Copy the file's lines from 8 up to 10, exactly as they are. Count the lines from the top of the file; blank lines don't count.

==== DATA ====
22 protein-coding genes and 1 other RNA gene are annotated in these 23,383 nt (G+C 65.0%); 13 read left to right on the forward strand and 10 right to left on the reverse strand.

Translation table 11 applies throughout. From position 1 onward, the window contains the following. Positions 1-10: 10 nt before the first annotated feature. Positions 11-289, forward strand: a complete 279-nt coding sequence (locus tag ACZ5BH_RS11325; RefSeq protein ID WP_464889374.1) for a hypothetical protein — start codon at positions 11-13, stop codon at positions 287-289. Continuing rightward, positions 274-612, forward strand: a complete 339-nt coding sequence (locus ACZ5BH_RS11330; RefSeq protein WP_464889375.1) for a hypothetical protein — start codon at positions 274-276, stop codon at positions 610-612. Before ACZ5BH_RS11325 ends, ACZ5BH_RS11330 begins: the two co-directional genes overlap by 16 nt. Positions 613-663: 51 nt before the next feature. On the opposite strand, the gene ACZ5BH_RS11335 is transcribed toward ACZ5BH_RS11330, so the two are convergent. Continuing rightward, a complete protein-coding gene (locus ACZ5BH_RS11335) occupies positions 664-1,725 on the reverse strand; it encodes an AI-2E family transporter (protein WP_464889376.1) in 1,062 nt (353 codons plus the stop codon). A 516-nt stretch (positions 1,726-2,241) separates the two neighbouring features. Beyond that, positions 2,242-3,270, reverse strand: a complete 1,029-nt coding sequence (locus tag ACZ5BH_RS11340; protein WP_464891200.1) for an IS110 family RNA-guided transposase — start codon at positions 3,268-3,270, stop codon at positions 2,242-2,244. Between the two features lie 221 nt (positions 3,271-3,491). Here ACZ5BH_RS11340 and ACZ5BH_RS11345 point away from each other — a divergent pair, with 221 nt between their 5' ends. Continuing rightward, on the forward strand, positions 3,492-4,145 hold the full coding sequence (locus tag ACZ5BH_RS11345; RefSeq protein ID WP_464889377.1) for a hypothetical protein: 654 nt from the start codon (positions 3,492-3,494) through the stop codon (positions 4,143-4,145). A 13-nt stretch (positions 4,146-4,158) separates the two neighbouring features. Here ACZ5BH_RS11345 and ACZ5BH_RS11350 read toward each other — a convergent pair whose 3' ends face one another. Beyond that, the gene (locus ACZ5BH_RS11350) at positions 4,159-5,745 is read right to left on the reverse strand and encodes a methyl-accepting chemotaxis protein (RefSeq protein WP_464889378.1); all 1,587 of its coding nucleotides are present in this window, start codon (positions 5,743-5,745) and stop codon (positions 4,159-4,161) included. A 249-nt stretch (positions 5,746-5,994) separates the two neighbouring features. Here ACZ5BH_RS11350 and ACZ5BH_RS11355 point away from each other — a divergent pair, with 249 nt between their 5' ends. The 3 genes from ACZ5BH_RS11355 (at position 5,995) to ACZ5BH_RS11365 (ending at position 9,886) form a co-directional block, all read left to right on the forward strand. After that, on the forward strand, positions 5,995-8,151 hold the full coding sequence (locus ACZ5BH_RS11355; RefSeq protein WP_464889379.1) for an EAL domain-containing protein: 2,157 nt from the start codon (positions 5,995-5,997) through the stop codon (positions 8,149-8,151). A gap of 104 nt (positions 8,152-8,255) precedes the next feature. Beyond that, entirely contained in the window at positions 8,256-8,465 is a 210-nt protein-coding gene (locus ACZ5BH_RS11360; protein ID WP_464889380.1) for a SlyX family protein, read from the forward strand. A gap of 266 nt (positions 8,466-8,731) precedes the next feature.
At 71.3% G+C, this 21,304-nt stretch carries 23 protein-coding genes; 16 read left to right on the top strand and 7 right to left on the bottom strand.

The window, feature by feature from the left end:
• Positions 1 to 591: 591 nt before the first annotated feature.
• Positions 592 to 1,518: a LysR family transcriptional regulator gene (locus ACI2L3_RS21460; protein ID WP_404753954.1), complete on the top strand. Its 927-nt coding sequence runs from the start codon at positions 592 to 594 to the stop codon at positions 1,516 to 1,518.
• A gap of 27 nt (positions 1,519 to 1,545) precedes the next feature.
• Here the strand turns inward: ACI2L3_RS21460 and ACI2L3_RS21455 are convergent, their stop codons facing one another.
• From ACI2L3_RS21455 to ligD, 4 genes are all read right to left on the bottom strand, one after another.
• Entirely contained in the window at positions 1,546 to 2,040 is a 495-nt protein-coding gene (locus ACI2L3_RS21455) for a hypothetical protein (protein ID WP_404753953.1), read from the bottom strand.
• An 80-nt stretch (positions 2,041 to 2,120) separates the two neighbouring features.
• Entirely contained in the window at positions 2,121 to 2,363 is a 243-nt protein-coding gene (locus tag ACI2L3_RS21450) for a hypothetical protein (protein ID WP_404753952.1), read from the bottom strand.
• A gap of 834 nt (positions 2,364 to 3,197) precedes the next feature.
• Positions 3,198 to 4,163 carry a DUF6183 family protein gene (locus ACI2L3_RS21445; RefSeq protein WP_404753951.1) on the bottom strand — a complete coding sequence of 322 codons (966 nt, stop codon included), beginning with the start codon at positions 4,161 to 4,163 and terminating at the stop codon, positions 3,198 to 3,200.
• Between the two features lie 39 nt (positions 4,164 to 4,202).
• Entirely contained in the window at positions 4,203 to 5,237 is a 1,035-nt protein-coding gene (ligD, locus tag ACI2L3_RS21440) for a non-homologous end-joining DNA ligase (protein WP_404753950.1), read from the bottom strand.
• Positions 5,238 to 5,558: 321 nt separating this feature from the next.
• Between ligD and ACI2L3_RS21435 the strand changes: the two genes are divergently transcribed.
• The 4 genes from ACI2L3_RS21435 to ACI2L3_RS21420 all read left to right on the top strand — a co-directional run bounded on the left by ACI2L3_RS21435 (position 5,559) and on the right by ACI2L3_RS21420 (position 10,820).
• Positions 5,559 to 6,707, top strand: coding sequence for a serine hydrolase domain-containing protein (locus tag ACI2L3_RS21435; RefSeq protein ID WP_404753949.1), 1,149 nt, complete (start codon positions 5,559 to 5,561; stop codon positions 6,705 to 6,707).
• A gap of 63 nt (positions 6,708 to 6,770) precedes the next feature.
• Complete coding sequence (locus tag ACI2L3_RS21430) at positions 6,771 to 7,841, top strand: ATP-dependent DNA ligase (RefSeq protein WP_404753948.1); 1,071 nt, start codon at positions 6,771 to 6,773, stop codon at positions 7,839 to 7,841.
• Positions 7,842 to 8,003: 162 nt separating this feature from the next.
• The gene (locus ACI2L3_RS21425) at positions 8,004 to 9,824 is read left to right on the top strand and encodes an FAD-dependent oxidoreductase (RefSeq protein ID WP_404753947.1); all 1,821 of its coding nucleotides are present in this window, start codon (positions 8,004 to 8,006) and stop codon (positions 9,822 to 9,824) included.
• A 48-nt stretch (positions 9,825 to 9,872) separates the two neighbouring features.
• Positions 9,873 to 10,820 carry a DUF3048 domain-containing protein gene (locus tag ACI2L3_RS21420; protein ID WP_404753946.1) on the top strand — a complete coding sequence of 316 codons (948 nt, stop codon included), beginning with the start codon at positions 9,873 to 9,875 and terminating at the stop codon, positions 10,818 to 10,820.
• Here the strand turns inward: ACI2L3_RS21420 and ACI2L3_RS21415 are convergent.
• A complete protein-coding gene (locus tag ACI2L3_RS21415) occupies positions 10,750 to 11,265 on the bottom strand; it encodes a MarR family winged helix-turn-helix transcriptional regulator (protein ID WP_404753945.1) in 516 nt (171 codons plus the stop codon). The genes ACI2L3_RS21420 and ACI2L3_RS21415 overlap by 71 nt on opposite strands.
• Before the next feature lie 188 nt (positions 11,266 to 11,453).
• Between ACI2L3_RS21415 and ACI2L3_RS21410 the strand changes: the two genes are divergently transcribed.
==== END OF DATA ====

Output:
• Here the strand turns inward: ACI2L3_RS21460 and ACI2L3_RS21455 are convergent, their stop codons facing one another.
• From ACI2L3_RS21455 to ligD, 4 genes are all read right to left on the bottom strand, one after another.
• Entirely contained in the window at positions 1,546 to 2,040 is a 495-nt protein-coding gene (locus ACI2L3_RS21455) for a hypothetical protein (protein ID WP_404753953.1), read from the bottom strand.